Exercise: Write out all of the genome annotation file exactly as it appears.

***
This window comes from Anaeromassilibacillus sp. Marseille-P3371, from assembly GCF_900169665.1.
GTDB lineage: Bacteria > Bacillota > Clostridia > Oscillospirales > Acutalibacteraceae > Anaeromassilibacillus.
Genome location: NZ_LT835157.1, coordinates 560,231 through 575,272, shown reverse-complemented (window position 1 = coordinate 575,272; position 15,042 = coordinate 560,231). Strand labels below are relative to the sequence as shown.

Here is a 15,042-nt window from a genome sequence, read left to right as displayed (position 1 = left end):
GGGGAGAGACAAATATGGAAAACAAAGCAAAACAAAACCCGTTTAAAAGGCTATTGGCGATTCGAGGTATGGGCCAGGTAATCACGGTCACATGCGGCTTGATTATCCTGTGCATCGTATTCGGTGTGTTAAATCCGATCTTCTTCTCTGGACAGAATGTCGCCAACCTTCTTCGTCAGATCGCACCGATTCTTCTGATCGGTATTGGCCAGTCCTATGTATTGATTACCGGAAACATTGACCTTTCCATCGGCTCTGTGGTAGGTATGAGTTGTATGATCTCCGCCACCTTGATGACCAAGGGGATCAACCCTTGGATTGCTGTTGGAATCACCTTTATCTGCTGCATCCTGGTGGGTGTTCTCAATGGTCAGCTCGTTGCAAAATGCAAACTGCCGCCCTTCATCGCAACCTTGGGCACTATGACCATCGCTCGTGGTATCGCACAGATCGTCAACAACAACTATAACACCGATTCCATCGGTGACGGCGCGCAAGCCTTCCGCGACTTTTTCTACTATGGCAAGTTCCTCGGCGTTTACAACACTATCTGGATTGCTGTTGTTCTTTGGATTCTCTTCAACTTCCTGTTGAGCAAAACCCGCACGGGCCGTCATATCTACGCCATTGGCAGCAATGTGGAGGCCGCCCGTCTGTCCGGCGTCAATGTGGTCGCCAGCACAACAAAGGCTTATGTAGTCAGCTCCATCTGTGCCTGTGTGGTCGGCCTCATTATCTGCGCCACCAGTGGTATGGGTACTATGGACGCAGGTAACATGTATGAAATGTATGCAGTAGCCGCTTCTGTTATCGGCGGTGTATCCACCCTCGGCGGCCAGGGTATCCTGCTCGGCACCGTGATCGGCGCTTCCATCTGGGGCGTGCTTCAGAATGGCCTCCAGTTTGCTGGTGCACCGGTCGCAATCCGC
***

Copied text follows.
This window comes from Anaeromassilibacillus sp. Marseille-P3371, from assembly GCF_900169665.1.
GTDB lineage: Bacteria > Bacillota > Clostridia > Oscillospirales > Acutalibacteraceae > Anaeromassilibacillus.
Genome location: NZ_LT835157.1, coordinates 560,231 through 575,272, shown reverse-complemented (window position 1 = coordinate 575,272; position 15,042 = coordinate 560,231). Strand labels below are relative to the sequence as shown.

Here is a 15,042-nt window from a genome sequence, read left to right as displayed (position 1 = left end):
GGGGAGAGACAAATATGGAAAACAAAGCAAAACAAAACCCGTTTAAAAGGCTATTGGCGATTCGAGGTATGGGCCAGGTAATCACGGTCACATGCGGCTTGATTATCCTGTGCATCGTATTCGGTGTGTTAAATCCGATCTTCTTCTCTGGACAGAATGTCGCCAACCTTCTTCGTCAGATCGCACCGATTCTTCTGATCGGTATTGGCCAGTCCTATGTATTGATTACCGGAAACATTGACCTTTCCATCGGCTCTGTGGTAGGTATGAGTTGTATGATCTCCGCCACCTTGATGACCAAGGGGATCAACCCTTGGATTGCTGTTGGAATCACCTTTATCTGCTGCATCCTGGTGGGTGTTCTCAATGGTCAGCTCGTTGCAAAATGCAAACTGCCGCCCTTCATCGCAACCTTGGGCACTATGACCATCGCTCGTGGTATCGCACAGATCGTCAACAACAACTATAACACCGATTCCATCGGTGACGGCGCGCAAGCCTTCCGCGACTTTTTCTACTATGGCAAGTTCCTCGGCGTTTACAACACTATCTGGATTGCTGTTGTTCTTTGGATTCTCTTCAACTTCCTGTTGAGCAAAACCCGCACGGGCCGTCATATCTACGCCATTGGCAGCAATGTGGAGGCCGCCCGTCTGTCCGGCGTCAATGTGGTCGCCAGCACAACAAAGGCTTATGTAGTCAGCTCCATCTGTGCCTGTGTGGTCGGCCTCATTATCTGCGCCACCAGTGGTATGGGTACTATGGACGCAGGTAACATGTATGAAATGTATGCAGTAGCCGCTTCTGTTATCGGCGGTGTATCCACCCTCGGCGGCCAGGGTATCCTGCTCGGCACCGTGATCGGCGCTTCCATCTGGGGCGTGCTTCAGAATGGCCTCCAGTTTGCTGGTGCACCGGTCGCAATCCGC